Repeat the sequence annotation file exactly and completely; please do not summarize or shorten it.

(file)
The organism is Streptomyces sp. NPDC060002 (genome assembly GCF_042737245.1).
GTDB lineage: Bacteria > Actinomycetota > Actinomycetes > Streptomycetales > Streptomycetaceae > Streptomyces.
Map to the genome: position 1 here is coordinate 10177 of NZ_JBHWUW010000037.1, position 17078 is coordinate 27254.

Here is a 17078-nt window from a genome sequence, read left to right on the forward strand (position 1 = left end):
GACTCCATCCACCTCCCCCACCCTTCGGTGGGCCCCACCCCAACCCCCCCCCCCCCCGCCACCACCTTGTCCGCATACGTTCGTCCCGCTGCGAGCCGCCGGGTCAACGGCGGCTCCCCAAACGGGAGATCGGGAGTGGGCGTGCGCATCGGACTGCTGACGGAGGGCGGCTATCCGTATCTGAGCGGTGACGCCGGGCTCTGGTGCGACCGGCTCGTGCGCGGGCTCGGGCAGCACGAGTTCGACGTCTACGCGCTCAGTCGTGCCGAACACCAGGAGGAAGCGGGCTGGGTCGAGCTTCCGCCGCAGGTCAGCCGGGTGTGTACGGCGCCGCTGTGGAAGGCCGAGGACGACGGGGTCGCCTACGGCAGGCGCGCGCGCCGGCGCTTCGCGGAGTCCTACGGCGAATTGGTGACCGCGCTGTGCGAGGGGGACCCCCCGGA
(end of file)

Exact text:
The organism is Streptomyces sp. NPDC060002 (genome assembly GCF_042737245.1).
GTDB lineage: Bacteria > Actinomycetota > Actinomycetes > Streptomycetales > Streptomycetaceae > Streptomyces.
Map to the genome: position 1 here is coordinate 10177 of NZ_JBHWUW010000037.1, position 17078 is coordinate 27254.

Here is a 17078-nt window from a genome sequence, read left to right on the forward strand (position 1 = left end):
GACTCCATCCACCTCCCCCACCCTTCGGTGGGCCCCACCCCAACCCCCCCCCCCCCCGCCACCACCTTGTCCGCATACGTTCGTCCCGCTGCGAGCCGCCGGGTCAACGGCGGCTCCCCAAACGGGAGATCGGGAGTGGGCGTGCGCATCGGACTGCTGACGGAGGGCGGCTATCCGTATCTGAGCGGTGACGCCGGGCTCTGGTGCGACCGGCTCGTGCGCGGGCTCGGGCAGCACGAGTTCGACGTCTACGCGCTCAGTCGTGCCGAACACCAGGAGGAAGCGGGCTGGGTCGAGCTTCCGCCGCAGGTCAGCCGGGTGTGTACGGCGCCGCTGTGGAAGGCCGAGGACGACGGGGTCGCCTACGGCAGGCGCGCGCGCCGGCGCTTCGCGGAGTCCTACGGCGAATTGGTGACCGCGCTGTGCGAGGGGGACCCCCCGGA